Knowing Brewer as mentor, friend was an honor


A tribute to Billy Brewer, my friend, my coach, my fishing teacher, my hunting teacher, my Sunday school teacher, my second Dad, my insurance man, my mentor, and many, many more. What an honor it was to know him and have him as my friend so many years.

When I was 9 or 10, I met Billy as my Sunday school teacher at Westside Baptist Church; he handed me a Sunday school book the first day in his class and told me to be prepared to teach the lesson the following Sunday. Oh man, what in the world has this man done to me; I was so nervous I think I could have threaded a sewing machine while it was running. Needless to say, I did my best the following Sunday and Billy helped me through it, and that is my first memory of Billy and how we became best friends. I don't remember how well I did that day but, from the way Billy praised me, I must have done an awesome job that morning. I think that is the day that Billy took me under his wing and began to mentor me.

He invited me to play softball for the church, and I accepted. Billy was the coach of the church team, and we had a great team because we had a great coach. We had the best of the best. I would have followed Billy anywhere, as I believed in him.

Billy would come by my house every Friday night just before dark and pick me up from my mom and dad's on Griffin Street and take me coon hunting with his uncle Lawrence and Buddy Brabham. Billy would let me use his flashlight, his rifle and anything else he had; he did not have a selfish bone in his body.

Billy had two coon hunting dogs, a male named Joe and a female named Dolly. I loved those dogs more than anything in the world, at the time. Billy and I painted the dogs' names on the red dog box that sat on the back of Billy's truck at all times. I remember losing Dolly one Saturday night in Manchester while hunting. Billy said he would just leave his coat on the ground in the woods and he would come back the next morning, which was Sunday, and Dolly would be on the coat waiting for us. Billy came by and picked me up early that next day, Sunday, before church, and we drove out to where Billy left his coat. Sure enough, Dolly was lying on his coat when we got there. I was amazed, and I thought Billy could do anything.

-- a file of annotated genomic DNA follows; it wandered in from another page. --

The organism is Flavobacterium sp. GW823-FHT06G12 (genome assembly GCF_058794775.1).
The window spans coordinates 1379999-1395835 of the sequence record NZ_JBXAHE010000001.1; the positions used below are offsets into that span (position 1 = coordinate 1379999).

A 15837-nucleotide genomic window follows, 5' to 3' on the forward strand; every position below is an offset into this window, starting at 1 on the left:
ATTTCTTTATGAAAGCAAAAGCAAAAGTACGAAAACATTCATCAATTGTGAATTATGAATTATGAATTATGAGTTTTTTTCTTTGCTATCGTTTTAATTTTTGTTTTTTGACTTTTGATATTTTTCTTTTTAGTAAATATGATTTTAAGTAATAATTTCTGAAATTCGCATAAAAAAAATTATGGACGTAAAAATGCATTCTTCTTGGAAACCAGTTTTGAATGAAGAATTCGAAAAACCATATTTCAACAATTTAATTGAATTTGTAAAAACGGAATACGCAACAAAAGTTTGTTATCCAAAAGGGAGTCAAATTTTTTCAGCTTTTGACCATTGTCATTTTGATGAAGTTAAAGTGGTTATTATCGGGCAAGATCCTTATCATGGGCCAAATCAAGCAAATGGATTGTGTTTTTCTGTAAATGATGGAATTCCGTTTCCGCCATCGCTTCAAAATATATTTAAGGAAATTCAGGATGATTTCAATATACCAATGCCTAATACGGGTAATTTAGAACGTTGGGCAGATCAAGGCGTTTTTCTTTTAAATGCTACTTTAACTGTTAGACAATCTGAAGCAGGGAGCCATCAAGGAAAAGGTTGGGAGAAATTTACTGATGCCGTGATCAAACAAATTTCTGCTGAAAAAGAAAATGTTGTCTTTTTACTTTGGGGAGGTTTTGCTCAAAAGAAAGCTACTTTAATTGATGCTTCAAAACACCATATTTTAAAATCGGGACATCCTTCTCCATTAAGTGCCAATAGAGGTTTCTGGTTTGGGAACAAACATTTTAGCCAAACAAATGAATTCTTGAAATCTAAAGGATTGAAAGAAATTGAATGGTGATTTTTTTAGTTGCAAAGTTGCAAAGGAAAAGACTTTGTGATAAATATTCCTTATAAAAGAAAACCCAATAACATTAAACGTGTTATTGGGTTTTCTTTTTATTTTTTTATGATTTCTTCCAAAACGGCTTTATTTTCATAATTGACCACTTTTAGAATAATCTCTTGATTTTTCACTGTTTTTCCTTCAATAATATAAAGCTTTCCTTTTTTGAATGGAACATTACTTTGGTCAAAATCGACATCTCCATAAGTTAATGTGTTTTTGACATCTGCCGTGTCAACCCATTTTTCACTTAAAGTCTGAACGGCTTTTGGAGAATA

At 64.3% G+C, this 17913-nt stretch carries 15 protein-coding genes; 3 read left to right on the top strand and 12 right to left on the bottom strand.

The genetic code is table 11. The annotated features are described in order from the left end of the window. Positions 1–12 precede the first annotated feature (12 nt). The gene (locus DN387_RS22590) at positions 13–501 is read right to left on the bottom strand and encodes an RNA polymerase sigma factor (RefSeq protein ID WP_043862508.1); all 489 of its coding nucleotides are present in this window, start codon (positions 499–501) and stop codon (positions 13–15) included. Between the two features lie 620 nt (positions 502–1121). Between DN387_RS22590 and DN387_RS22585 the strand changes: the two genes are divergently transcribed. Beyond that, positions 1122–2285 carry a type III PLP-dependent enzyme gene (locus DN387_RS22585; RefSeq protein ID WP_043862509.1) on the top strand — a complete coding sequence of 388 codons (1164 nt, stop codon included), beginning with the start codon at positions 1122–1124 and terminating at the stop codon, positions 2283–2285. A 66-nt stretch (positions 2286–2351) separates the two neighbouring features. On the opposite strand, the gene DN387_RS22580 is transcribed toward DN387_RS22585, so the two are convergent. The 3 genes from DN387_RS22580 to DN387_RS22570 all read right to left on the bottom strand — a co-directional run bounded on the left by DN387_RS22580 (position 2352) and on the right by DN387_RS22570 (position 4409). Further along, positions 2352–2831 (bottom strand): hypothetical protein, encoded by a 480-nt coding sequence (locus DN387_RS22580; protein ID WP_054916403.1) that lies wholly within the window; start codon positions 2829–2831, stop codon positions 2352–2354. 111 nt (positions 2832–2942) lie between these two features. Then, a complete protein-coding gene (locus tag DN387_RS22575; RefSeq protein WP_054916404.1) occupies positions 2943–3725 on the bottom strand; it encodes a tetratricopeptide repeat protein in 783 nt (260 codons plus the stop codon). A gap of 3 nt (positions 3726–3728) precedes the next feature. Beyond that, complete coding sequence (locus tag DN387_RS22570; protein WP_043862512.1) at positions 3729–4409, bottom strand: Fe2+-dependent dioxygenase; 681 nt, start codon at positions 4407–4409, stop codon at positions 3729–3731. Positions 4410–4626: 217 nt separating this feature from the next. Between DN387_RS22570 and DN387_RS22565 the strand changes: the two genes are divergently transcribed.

Billy and Nancy would let me stay at their house on most Friday nights, and they gave me my own room. We would get up on Saturday mornings, and Billy would take me fishing down at Pack's Landing. He and I would fish all day for catfish and stripers.

I remember being at Westside Baptist on the day Billy's mom had a heart attack. I remember it like it was yesterday - as I felt so bad for Billy, even when I was too young to understand it all.

I remember when I got my driver's license; I would go to Billy's house on Friday and wait for him to get home from working at BL Montague's. We both had CB radios, and I would have my ear glued to the sound, waiting to hear Billy (Gator, call sign) call me on the radio. That call would sound something like this: "Hey Hammerhead, you out there, this is Gator." Not sure where I got that call sign, but it kinda fit me then and maybe now as well. When I got that call, I knew we were going hunting. As I would sit and wait for Billy to get home, I can remember his dad, JJ, driving around the corner on Pipkin Road with that 18-wheeler, gas tanker, truck.

There are so many more things that Billy did that inspired me, many, many more, but there is not enough space and ink to write them all down. Never will you meet a man like Billy who faithfully lived his values and taught them to others. He taught by example. Billy never let me, or anyone else, down. His word was his bond and everyone knew it.

Billy, my friend, you will be missed. But, I will never forget you or all the things you did for me. You will forever live in my heart. Goodbye for now, for I know we will meet again.